MB5160 - Evolution and Ecology of Reef Fishes
|Student Contribution Band:
||College of Science and Engineering
This subject will examine the biology of coral reef fishes with an emphasis on species
from reefs and adjacent waters of the Great Barrier Reef. The subject covers the ecology,
morphology, systematics and evolution of coral reef fishes. Practical work includes
a laboratory and field program that introduces functional morphology, ecology and
field identification of coral reef fishes. This subject will also provide an introduction
to laboratory and field research methods. Students will be required to attend lectures,
practicals and field trips as for MB3160, and write a research proposal of an ecological
study of reef fishes.
- critically evaluate both the methods and outcomes of reef fish research;
- identify the major groups of reef fishes and their ecological and morphological characteristics;
- understand the functional morphology, ecology and evolution of these fishes and use
this knowledge in assessing the role of fishes on coral reefs;
- understand and be familiar with the methods used to study the ecology of reef fishes
and design an ecological study of reef fish species;
- have a demonstrable knowledge of the current literature relevant to reef fish ecology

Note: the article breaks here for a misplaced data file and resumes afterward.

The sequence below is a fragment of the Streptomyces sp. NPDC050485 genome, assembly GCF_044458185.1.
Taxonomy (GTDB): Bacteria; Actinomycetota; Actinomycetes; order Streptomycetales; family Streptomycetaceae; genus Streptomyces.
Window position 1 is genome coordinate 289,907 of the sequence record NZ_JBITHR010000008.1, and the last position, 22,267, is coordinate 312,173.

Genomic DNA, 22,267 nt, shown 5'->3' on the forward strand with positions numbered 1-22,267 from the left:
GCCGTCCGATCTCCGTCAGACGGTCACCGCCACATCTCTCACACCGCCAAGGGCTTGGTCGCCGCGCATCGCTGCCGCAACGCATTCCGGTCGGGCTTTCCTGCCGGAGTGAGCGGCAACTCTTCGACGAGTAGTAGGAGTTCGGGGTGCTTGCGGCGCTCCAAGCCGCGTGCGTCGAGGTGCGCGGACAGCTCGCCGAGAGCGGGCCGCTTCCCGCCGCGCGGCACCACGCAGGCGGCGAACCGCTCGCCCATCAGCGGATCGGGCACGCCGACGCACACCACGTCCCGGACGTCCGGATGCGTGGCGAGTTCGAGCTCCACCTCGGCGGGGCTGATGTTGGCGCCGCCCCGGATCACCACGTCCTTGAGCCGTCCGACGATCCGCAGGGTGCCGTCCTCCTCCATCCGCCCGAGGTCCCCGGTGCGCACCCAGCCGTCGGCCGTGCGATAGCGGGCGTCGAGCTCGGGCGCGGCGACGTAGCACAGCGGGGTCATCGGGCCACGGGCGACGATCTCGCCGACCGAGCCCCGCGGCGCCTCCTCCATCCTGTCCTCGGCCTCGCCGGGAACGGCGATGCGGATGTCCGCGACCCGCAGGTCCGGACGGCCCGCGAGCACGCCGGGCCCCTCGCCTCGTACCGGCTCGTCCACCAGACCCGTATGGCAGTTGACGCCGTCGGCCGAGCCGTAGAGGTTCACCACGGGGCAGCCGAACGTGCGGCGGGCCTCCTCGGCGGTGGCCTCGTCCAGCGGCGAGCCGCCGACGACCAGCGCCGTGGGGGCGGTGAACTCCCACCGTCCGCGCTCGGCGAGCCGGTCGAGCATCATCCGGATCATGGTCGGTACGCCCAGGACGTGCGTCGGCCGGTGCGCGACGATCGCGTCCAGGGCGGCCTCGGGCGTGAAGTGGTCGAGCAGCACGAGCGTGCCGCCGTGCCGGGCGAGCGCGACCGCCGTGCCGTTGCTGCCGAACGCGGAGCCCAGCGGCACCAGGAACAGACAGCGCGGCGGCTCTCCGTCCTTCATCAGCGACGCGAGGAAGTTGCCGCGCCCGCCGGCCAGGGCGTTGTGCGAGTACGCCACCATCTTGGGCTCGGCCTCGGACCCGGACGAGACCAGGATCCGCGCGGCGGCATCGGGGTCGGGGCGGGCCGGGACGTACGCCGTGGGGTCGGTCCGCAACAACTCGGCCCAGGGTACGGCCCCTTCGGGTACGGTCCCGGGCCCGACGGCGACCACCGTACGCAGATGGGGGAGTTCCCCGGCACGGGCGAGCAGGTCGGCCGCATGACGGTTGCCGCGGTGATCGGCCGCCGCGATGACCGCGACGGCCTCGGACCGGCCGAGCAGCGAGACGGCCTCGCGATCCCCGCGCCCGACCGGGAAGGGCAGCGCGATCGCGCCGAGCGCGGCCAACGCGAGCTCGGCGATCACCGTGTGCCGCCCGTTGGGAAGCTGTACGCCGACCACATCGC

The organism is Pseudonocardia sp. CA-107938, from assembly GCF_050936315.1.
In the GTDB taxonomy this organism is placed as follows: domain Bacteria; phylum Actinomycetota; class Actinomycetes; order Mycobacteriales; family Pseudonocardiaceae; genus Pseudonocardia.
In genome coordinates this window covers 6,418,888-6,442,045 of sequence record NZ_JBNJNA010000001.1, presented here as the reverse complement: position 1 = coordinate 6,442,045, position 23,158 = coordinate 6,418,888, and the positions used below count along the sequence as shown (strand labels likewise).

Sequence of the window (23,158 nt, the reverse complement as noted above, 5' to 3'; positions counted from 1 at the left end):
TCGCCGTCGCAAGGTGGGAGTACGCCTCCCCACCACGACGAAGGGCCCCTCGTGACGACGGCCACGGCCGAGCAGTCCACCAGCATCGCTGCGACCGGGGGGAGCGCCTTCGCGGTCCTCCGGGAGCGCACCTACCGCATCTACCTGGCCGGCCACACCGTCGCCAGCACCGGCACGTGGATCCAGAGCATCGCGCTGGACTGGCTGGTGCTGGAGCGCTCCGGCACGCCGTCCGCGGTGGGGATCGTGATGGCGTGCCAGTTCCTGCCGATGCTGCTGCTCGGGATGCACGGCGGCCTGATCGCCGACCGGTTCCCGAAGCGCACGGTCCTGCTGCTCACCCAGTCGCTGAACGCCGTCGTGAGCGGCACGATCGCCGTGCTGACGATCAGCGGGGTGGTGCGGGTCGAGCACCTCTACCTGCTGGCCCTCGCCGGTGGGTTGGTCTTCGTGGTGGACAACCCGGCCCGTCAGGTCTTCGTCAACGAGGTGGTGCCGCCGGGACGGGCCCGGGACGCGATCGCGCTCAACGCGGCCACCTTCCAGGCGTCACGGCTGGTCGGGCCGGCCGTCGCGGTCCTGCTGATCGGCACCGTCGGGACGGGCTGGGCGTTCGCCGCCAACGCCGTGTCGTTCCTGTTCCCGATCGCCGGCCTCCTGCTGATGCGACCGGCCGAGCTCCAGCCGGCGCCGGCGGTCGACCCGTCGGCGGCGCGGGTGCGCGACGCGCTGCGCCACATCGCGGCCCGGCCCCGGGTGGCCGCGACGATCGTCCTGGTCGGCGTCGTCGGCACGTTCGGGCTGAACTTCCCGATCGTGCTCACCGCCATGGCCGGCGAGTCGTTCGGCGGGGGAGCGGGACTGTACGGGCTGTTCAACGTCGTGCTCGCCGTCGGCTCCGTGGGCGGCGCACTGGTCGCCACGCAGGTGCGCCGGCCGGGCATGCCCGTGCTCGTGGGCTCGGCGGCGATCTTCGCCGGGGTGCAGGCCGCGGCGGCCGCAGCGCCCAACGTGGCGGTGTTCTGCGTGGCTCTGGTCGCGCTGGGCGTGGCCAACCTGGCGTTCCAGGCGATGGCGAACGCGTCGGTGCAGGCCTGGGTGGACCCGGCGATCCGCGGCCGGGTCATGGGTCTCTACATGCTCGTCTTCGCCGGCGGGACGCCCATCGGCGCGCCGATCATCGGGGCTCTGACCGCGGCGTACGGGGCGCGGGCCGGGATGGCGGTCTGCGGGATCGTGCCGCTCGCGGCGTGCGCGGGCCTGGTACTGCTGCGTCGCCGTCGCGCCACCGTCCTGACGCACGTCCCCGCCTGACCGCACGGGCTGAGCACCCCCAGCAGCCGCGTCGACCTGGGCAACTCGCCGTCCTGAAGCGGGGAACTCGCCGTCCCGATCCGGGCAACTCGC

|Students enrolling in this subject should have an undergraduate degree in a relevant
discipline (eg biology or environmental science) or have acquired equivalent knowledge
through other study. They should have an excellent understanding of evolutionary biology
and biogeography of marine organisms (eg MB5070) and vertebrate anatomy. A good background
in statistics and the ecology of marine systems is essential.
Study Period 1
|Census Date 28-Mar-2019
||Professor David Bellwood.
- 25 hours lectures
- 33 hours practicals
||end of semester exam (50%); research proposal and oral presentation (20%); written assignment (10%); laboratory project (20%).
An enrolment quota applies to this offering.
Enrolment in this offering is restricted.
Minor variations might occur due to the continuous Subject quality improvement
process, and in case of
minor variation(s) in assessment details, the Subject Outline represents the latest